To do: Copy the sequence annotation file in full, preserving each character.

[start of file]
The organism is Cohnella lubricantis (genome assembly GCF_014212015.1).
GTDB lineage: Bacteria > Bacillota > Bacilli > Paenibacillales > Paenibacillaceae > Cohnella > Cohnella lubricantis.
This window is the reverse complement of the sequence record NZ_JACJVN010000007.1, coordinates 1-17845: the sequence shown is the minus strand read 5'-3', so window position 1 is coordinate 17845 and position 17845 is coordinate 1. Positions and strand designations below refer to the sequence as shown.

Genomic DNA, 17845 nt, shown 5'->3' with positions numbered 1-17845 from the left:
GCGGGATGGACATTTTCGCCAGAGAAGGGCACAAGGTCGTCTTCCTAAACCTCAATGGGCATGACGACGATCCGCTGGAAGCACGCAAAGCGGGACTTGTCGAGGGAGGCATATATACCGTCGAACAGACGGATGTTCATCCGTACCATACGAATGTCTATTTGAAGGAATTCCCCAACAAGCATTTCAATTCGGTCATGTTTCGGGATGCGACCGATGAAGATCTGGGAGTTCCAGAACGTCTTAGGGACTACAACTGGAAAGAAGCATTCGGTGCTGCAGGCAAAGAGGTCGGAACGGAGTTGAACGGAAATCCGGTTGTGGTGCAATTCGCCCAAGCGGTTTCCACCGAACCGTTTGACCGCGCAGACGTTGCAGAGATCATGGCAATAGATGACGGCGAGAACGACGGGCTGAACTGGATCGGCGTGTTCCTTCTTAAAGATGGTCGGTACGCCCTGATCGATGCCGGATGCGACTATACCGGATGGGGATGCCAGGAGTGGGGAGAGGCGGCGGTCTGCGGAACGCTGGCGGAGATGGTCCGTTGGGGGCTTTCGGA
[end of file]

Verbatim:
The organism is Cohnella lubricantis (genome assembly GCF_014212015.1).
GTDB lineage: Bacteria > Bacillota > Bacilli > Paenibacillales > Paenibacillaceae > Cohnella > Cohnella lubricantis.
This window is the reverse complement of the sequence record NZ_JACJVN010000007.1, coordinates 1-17845: the sequence shown is the minus strand read 5'-3', so window position 1 is coordinate 17845 and position 17845 is coordinate 1. Positions and strand designations below refer to the sequence as shown.

Genomic DNA, 17845 nt, shown 5'->3' with positions numbered 1-17845 from the left:
GCGGGATGGACATTTTCGCCAGAGAAGGGCACAAGGTCGTCTTCCTAAACCTCAATGGGCATGACGACGATCCGCTGGAAGCACGCAAAGCGGGACTTGTCGAGGGAGGCATATATACCGTCGAACAGACGGATGTTCATCCGTACCATACGAATGTCTATTTGAAGGAATTCCCCAACAAGCATTTCAATTCGGTCATGTTTCGGGATGCGACCGATGAAGATCTGGGAGTTCCAGAACGTCTTAGGGACTACAACTGGAAAGAAGCATTCGGTGCTGCAGGCAAAGAGGTCGGAACGGAGTTGAACGGAAATCCGGTTGTGGTGCAATTCGCCCAAGCGGTTTCCACCGAACCGTTTGACCGCGCAGACGTTGCAGAGATCATGGCAATAGATGACGGCGAGAACGACGGGCTGAACTGGATCGGCGTGTTCCTTCTTAAAGATGGTCGGTACGCCCTGATCGATGCCGGATGCGACTATACCGGATGGGGATGCCAGGAGTGGGGAGAGGCGGCGGTCTGCGGAACGCTGGCGGAGATGGTCCGTTGGGGGCTTTCGGA